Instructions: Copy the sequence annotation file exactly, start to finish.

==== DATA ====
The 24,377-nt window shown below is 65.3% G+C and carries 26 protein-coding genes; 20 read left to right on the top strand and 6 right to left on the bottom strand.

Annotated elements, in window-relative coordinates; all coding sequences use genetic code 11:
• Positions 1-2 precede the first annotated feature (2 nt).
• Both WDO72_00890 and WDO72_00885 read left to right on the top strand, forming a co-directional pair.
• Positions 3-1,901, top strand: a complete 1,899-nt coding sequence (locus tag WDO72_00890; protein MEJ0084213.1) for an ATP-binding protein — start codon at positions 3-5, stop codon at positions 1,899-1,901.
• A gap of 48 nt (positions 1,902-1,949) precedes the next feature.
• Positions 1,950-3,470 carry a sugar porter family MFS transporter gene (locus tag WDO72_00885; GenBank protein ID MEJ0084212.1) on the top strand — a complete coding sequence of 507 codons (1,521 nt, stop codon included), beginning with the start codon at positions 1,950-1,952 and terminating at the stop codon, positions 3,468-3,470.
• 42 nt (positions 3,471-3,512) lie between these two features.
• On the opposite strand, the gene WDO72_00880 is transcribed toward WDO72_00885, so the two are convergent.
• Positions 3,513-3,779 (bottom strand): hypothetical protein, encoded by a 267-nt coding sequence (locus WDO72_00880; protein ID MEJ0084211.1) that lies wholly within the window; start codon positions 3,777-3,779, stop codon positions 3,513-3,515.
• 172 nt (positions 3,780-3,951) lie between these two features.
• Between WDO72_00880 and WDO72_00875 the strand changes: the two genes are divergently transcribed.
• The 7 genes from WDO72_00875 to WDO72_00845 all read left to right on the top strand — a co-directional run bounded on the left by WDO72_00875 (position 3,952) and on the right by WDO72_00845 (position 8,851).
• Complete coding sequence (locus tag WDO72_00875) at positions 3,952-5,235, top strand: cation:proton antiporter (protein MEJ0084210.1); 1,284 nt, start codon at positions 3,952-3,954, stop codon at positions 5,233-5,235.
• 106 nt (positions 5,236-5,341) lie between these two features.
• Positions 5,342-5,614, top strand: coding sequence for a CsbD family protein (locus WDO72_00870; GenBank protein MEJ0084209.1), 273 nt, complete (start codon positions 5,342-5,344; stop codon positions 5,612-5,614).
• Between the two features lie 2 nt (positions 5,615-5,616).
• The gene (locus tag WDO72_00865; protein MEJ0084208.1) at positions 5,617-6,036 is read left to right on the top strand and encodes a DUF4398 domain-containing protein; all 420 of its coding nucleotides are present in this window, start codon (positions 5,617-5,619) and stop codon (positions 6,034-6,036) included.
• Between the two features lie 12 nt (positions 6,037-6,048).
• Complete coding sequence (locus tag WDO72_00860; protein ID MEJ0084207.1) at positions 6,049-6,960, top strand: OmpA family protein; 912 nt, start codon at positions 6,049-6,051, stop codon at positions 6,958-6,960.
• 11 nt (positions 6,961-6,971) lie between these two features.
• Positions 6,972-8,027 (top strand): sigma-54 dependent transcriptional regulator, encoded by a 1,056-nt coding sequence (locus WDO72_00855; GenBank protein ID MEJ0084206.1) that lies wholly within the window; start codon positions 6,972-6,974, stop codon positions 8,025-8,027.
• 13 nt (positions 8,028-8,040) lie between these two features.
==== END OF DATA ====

The 24,377-nt window shown below is 65.3% G+C and carries 26 protein-coding genes; 20 read left to right on the top strand and 6 right to left on the bottom strand.

Annotated elements, in window-relative coordinates; all coding sequences use genetic code 11:
• Positions 1-2 precede the first annotated feature (2 nt).
• Both WDO72_00890 and WDO72_00885 read left to right on the top strand, forming a co-directional pair.
• Positions 3-1,901, top strand: a complete 1,899-nt coding sequence (locus tag WDO72_00890; protein MEJ0084213.1) for an ATP-binding protein — start codon at positions 3-5, stop codon at positions 1,899-1,901.
• A gap of 48 nt (positions 1,902-1,949) precedes the next feature.
• Positions 1,950-3,470 carry a sugar porter family MFS transporter gene (locus tag WDO72_00885; GenBank protein ID MEJ0084212.1) on the top strand — a complete coding sequence of 507 codons (1,521 nt, stop codon included), beginning with the start codon at positions 1,950-1,952 and terminating at the stop codon, positions 3,468-3,470.
• 42 nt (positions 3,471-3,512) lie between these two features.
• On the opposite strand, the gene WDO72_00880 is transcribed toward WDO72_00885, so the two are convergent.
• Positions 3,513-3,779 (bottom strand): hypothetical protein, encoded by a 267-nt coding sequence (locus WDO72_00880; protein ID MEJ0084211.1) that lies wholly within the window; start codon positions 3,777-3,779, stop codon positions 3,513-3,515.
• 172 nt (positions 3,780-3,951) lie between these two features.
• Between WDO72_00880 and WDO72_00875 the strand changes: the two genes are divergently transcribed.
• The 7 genes from WDO72_00875 to WDO72_00845 all read left to right on the top strand — a co-directional run bounded on the left by WDO72_00875 (position 3,952) and on the right by WDO72_00845 (position 8,851).
• Complete coding sequence (locus tag WDO72_00875) at positions 3,952-5,235, top strand: cation:proton antiporter (protein MEJ0084210.1); 1,284 nt, start codon at positions 3,952-3,954, stop codon at positions 5,233-5,235.
• 106 nt (positions 5,236-5,341) lie between these two features.
• Positions 5,342-5,614, top strand: coding sequence for a CsbD family protein (locus WDO72_00870; GenBank protein MEJ0084209.1), 273 nt, complete (start codon positions 5,342-5,344; stop codon positions 5,612-5,614).
• Between the two features lie 2 nt (positions 5,615-5,616).
• The gene (locus tag WDO72_00865; protein MEJ0084208.1) at positions 5,617-6,036 is read left to right on the top strand and encodes a DUF4398 domain-containing protein; all 420 of its coding nucleotides are present in this window, start codon (positions 5,617-5,619) and stop codon (positions 6,034-6,036) included.
• Between the two features lie 12 nt (positions 6,037-6,048).
• Complete coding sequence (locus tag WDO72_00860; protein ID MEJ0084207.1) at positions 6,049-6,960, top strand: OmpA family protein; 912 nt, start codon at positions 6,049-6,051, stop codon at positions 6,958-6,960.
• 11 nt (positions 6,961-6,971) lie between these two features.
• Positions 6,972-8,027 (top strand): sigma-54 dependent transcriptional regulator, encoded by a 1,056-nt coding sequence (locus WDO72_00855; GenBank protein ID MEJ0084206.1) that lies wholly within the window; start codon positions 6,972-6,974, stop codon positions 8,025-8,027.
• 13 nt (positions 8,028-8,040) lie between these two features.